Rock and Roll Agonomy
Trends on the Minds of Growers, Agribusiness Going into the ‘04 Growing Season
By Jason Hanson
Certified Crop Advisor
I spent quite a bit of the winter attending or presenting meetings across the area of northwest Minnesota and North Dakota, interacting with growers and retailers.
There were many interesting discussions about what went right or wrong last year, and what might be on tap for this upcoming season. Here are key trends and topics of interest that seem to be common from a grower and retail dealer standpoint.
Five Trends on the Minds of Growers Going into the ’04 Growing Season
1) Fertilizer prices --
This has probably been the most pervasive conversation topic at the grower level this winter season. Pre-pay at the end of ‘03 was a wise investment as the market has trended up since then. Growers know the value of fertilizer when it comes to production. But coming off a year with good yields and relatively high nutrient use levels, there are a lot of questions about how to manage what looks to be a bigger fertilizer bill this spring for many.
2) Acres of potential soybeans ---
If the trend holds true, it might look like Northern Brazil around here. The cost of production of other crops, price of fertilizer and bullish grain market makes soybeans the hottest thing to put into the ground. Everyday it seems acres of other crops are getting switched over to more soybean acres.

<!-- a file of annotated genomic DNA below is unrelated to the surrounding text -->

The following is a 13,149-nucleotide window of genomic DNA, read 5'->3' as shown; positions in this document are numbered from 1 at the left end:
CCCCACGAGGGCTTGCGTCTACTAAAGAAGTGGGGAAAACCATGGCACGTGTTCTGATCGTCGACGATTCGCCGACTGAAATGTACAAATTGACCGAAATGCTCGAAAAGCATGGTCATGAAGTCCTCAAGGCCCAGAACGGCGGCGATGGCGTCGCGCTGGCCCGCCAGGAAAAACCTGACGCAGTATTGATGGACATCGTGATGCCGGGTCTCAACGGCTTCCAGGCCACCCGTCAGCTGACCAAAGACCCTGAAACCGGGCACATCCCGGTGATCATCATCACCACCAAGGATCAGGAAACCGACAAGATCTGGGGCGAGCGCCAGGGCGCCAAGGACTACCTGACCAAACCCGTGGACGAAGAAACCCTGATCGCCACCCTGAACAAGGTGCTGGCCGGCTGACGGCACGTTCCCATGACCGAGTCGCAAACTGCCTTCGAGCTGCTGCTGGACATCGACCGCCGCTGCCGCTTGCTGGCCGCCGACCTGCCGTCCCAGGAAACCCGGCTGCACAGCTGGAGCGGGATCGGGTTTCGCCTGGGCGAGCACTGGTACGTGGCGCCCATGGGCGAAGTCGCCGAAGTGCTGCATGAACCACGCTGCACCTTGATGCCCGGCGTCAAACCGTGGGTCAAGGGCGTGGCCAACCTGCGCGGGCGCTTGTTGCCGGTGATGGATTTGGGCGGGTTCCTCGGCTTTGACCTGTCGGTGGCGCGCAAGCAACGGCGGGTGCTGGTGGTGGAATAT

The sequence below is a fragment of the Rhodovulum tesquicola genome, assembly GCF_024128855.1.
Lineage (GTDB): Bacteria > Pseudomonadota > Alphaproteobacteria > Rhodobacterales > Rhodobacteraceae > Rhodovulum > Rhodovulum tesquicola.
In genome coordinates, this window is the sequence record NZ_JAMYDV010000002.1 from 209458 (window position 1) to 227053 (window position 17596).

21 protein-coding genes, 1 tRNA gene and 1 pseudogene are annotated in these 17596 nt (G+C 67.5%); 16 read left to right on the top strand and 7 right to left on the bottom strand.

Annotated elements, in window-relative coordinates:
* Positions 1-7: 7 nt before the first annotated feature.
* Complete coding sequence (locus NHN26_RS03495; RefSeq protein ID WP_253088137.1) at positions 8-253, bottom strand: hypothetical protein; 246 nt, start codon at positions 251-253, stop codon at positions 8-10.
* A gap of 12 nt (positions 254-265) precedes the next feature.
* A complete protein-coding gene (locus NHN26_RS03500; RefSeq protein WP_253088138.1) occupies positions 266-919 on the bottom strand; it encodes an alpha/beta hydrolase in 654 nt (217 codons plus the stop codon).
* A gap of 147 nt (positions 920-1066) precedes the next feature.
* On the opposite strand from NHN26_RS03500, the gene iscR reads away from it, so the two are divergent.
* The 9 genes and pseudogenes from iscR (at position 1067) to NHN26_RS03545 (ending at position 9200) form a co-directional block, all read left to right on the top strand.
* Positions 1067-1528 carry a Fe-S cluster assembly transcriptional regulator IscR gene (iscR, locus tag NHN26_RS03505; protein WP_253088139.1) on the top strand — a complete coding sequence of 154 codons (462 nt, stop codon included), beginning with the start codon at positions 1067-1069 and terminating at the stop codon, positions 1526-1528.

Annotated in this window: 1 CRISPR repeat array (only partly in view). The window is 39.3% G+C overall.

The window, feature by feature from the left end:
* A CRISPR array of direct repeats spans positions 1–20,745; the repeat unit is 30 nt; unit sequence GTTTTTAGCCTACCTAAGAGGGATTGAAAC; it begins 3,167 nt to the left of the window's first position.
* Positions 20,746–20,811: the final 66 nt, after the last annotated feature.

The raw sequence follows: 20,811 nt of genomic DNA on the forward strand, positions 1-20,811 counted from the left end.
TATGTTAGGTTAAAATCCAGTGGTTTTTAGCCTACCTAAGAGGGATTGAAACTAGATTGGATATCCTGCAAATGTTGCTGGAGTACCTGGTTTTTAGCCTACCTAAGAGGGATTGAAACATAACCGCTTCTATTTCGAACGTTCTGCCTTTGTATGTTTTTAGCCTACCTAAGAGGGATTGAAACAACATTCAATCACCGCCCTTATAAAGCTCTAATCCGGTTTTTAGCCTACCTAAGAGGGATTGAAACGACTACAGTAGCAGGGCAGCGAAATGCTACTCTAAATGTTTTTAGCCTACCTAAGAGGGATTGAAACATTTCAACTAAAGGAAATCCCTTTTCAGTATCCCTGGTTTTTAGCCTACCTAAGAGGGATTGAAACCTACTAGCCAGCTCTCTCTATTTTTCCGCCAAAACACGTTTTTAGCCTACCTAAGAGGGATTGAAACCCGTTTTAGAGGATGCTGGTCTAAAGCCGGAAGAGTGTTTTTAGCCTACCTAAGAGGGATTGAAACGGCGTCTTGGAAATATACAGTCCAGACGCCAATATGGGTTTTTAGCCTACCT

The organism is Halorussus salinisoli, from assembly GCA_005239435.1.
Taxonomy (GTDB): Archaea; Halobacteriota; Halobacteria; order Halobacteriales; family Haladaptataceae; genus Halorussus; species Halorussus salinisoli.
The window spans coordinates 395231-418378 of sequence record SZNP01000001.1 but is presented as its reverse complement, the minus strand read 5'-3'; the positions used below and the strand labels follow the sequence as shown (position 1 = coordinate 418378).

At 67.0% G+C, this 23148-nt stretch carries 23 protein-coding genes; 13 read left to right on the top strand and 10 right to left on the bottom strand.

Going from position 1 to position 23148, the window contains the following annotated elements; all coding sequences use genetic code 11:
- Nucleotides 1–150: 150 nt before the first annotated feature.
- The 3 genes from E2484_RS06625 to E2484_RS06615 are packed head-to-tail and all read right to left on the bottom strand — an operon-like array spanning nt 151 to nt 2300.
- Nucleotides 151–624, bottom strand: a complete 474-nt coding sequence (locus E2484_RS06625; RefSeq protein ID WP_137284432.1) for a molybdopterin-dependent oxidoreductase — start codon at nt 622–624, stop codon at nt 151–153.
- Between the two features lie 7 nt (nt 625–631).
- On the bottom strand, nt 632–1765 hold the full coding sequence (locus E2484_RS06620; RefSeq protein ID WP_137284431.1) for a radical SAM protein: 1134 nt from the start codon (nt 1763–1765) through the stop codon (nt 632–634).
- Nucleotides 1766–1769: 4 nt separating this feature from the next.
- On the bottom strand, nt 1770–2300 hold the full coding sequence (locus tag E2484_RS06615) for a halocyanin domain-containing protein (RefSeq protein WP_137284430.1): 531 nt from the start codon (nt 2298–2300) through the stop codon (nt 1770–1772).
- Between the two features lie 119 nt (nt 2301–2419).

3) Positive grain market --
Strong grain prices, and the outlook for continued upside potential, helps sugarcoat the price of fertilizer, and makes profit goals more achievable. The decent prices are a good foundation for grower optimism heading into a new growing season.
4) Information on new products and production practices --
With the increased fertilizer market and bullish grain market, growers have the interest in looking at products that could help increase yield. Some of these things I have heard from growers are foliar low salt liquid fertilizers on soybeans, micro nutrient products and formulation, bacterial inoculants, seed treatments, gypsum, post-applied nitrogen for small grains, phosphate use with soybean, seed corn treated with insecticides, adjuvants for glyphosate, and banding most to all fertilizer with the seeding pass.
5) Finding qualified help -- Finding and retaining good help remains an issue. A shrinking labor force and larger farm sizes has put a strain on some to keep people in place to run the business efficiently.
Five Trends on the Minds of Ag Retailers & Dealers Going into the ’04 Growing Season
1) Devaluation of the crop protection market, particularly glyphosate --
This whole issue has made for more strategic meetings and sleepless nights than most people realize. The market has declined by about a third in the last four years, and it’s moving faster down hill. As most products come off patent, other companies start to enter the market with generic products. Glyphosate has become such a huge use product that it has become one of the top sellers at most dealerships, if not the best seller. Maintaining margins has become harder as glyphosate demand has increased and more glyphosate products have entered the market. When the days of $25 per acre herbicide treatments were replaced with $8-12 per acre treatments, guess where the margins went also.